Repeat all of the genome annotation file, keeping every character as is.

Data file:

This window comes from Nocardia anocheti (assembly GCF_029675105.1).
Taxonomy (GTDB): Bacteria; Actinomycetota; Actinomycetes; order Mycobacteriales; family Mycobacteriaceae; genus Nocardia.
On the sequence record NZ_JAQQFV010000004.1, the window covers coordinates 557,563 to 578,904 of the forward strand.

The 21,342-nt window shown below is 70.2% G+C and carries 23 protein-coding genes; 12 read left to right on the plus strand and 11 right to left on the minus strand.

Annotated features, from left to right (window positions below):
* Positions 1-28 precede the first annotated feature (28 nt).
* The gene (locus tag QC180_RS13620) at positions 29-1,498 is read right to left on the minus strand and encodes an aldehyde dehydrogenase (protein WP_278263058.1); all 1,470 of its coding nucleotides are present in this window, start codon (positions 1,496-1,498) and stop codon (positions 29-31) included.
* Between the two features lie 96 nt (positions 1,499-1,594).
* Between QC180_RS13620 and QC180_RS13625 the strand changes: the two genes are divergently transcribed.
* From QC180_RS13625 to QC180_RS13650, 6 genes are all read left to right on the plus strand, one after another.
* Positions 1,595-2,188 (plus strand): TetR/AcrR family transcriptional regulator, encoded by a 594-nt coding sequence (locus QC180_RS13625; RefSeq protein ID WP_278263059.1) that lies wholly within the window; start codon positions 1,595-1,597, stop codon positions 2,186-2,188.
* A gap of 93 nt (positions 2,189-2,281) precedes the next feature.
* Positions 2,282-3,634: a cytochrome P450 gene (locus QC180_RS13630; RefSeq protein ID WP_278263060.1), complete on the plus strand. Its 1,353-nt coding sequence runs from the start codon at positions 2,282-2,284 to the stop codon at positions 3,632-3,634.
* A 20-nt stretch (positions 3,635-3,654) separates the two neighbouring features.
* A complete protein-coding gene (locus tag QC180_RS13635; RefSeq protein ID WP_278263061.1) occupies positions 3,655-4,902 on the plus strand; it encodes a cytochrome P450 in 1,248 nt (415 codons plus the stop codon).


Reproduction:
This window comes from Nocardia anocheti (assembly GCF_029675105.1).
Taxonomy (GTDB): Bacteria; Actinomycetota; Actinomycetes; order Mycobacteriales; family Mycobacteriaceae; genus Nocardia.
On the sequence record NZ_JAQQFV010000004.1, the window covers coordinates 557,563 to 578,904 of the forward strand.

The 21,342-nt window shown below is 70.2% G+C and carries 23 protein-coding genes; 12 read left to right on the plus strand and 11 right to left on the minus strand.

Annotated features, from left to right (window positions below):
* Positions 1-28 precede the first annotated feature (28 nt).
* The gene (locus tag QC180_RS13620) at positions 29-1,498 is read right to left on the minus strand and encodes an aldehyde dehydrogenase (protein WP_278263058.1); all 1,470 of its coding nucleotides are present in this window, start codon (positions 1,496-1,498) and stop codon (positions 29-31) included.
* Between the two features lie 96 nt (positions 1,499-1,594).
* Between QC180_RS13620 and QC180_RS13625 the strand changes: the two genes are divergently transcribed.
* From QC180_RS13625 to QC180_RS13650, 6 genes are all read left to right on the plus strand, one after another.
* Positions 1,595-2,188 (plus strand): TetR/AcrR family transcriptional regulator, encoded by a 594-nt coding sequence (locus QC180_RS13625; RefSeq protein ID WP_278263059.1) that lies wholly within the window; start codon positions 1,595-1,597, stop codon positions 2,186-2,188.
* A gap of 93 nt (positions 2,189-2,281) precedes the next feature.
* Positions 2,282-3,634: a cytochrome P450 gene (locus QC180_RS13630; RefSeq protein ID WP_278263060.1), complete on the plus strand. Its 1,353-nt coding sequence runs from the start codon at positions 2,282-2,284 to the stop codon at positions 3,632-3,634.
* A 20-nt stretch (positions 3,635-3,654) separates the two neighbouring features.
* A complete protein-coding gene (locus tag QC180_RS13635; RefSeq protein ID WP_278263061.1) occupies positions 3,655-4,902 on the plus strand; it encodes a cytochrome P450 in 1,248 nt (415 codons plus the stop codon).